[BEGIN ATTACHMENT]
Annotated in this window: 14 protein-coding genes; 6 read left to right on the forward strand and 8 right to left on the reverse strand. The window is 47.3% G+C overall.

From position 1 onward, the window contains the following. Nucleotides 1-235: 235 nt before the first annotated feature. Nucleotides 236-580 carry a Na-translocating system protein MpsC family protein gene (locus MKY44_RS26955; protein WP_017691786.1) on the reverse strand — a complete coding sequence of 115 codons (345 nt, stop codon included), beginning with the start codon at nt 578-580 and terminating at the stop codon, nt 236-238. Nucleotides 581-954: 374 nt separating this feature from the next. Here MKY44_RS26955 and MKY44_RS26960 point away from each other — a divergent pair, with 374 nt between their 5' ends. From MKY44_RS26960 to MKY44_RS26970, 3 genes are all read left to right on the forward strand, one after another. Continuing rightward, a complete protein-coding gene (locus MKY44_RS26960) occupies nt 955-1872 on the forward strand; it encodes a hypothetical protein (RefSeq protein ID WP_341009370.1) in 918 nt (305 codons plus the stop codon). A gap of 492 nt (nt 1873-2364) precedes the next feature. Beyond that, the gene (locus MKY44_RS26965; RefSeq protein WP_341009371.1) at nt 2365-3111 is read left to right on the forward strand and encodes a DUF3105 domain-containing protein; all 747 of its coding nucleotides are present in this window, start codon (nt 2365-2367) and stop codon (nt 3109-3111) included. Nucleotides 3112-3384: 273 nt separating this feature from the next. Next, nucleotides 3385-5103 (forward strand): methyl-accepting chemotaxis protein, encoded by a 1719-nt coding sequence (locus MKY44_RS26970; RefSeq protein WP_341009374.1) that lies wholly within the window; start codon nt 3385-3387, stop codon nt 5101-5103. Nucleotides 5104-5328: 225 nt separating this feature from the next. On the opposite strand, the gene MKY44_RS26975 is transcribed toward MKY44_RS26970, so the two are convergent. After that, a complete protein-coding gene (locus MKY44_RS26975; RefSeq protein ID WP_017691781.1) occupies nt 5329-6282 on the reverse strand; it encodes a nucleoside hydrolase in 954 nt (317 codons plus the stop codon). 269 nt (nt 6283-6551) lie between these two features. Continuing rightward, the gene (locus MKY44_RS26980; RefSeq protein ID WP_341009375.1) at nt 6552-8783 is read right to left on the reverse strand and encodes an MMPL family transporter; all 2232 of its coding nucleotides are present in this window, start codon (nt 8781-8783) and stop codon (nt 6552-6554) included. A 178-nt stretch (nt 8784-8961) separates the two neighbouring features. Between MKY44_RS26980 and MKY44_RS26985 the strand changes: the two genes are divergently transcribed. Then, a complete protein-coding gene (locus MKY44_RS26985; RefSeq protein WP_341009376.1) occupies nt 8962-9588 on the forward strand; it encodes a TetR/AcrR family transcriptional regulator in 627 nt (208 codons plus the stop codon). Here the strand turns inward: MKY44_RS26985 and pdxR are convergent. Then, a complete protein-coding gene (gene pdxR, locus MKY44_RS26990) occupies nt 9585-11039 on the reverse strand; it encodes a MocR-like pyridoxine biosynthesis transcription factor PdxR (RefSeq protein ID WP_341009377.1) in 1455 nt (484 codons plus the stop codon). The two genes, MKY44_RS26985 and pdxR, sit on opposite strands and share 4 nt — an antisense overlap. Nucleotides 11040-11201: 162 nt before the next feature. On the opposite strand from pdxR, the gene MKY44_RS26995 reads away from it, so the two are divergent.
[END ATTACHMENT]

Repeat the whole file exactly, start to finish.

Annotated in this window: 14 protein-coding genes; 6 read left to right on the forward strand and 8 right to left on the reverse strand. The window is 47.3% G+C overall.

From position 1 onward, the window contains the following. Nucleotides 1-235: 235 nt before the first annotated feature. Nucleotides 236-580 carry a Na-translocating system protein MpsC family protein gene (locus MKY44_RS26955; protein WP_017691786.1) on the reverse strand — a complete coding sequence of 115 codons (345 nt, stop codon included), beginning with the start codon at nt 578-580 and terminating at the stop codon, nt 236-238. Nucleotides 581-954: 374 nt separating this feature from the next. Here MKY44_RS26955 and MKY44_RS26960 point away from each other — a divergent pair, with 374 nt between their 5' ends. From MKY44_RS26960 to MKY44_RS26970, 3 genes are all read left to right on the forward strand, one after another. Continuing rightward, a complete protein-coding gene (locus MKY44_RS26960) occupies nt 955-1872 on the forward strand; it encodes a hypothetical protein (RefSeq protein ID WP_341009370.1) in 918 nt (305 codons plus the stop codon). A gap of 492 nt (nt 1873-2364) precedes the next feature. Beyond that, the gene (locus MKY44_RS26965; RefSeq protein WP_341009371.1) at nt 2365-3111 is read left to right on the forward strand and encodes a DUF3105 domain-containing protein; all 747 of its coding nucleotides are present in this window, start codon (nt 2365-2367) and stop codon (nt 3109-3111) included. Nucleotides 3112-3384: 273 nt separating this feature from the next. Next, nucleotides 3385-5103 (forward strand): methyl-accepting chemotaxis protein, encoded by a 1719-nt coding sequence (locus MKY44_RS26970; RefSeq protein WP_341009374.1) that lies wholly within the window; start codon nt 3385-3387, stop codon nt 5101-5103. Nucleotides 5104-5328: 225 nt separating this feature from the next. On the opposite strand, the gene MKY44_RS26975 is transcribed toward MKY44_RS26970, so the two are convergent. After that, a complete protein-coding gene (locus MKY44_RS26975; RefSeq protein ID WP_017691781.1) occupies nt 5329-6282 on the reverse strand; it encodes a nucleoside hydrolase in 954 nt (317 codons plus the stop codon). 269 nt (nt 6283-6551) lie between these two features. Continuing rightward, the gene (locus MKY44_RS26980; RefSeq protein ID WP_341009375.1) at nt 6552-8783 is read right to left on the reverse strand and encodes an MMPL family transporter; all 2232 of its coding nucleotides are present in this window, start codon (nt 8781-8783) and stop codon (nt 6552-6554) included. A 178-nt stretch (nt 8784-8961) separates the two neighbouring features. Between MKY44_RS26980 and MKY44_RS26985 the strand changes: the two genes are divergently transcribed. Then, a complete protein-coding gene (locus MKY44_RS26985; RefSeq protein WP_341009376.1) occupies nt 8962-9588 on the forward strand; it encodes a TetR/AcrR family transcriptional regulator in 627 nt (208 codons plus the stop codon). Here the strand turns inward: MKY44_RS26985 and pdxR are convergent. Then, a complete protein-coding gene (gene pdxR, locus MKY44_RS26990) occupies nt 9585-11039 on the reverse strand; it encodes a MocR-like pyridoxine biosynthesis transcription factor PdxR (RefSeq protein ID WP_341009377.1) in 1455 nt (484 codons plus the stop codon). The two genes, MKY44_RS26985 and pdxR, sit on opposite strands and share 4 nt — an antisense overlap. Nucleotides 11040-11201: 162 nt before the next feature. On the opposite strand from pdxR, the gene MKY44_RS26995 reads away from it, so the two are divergent.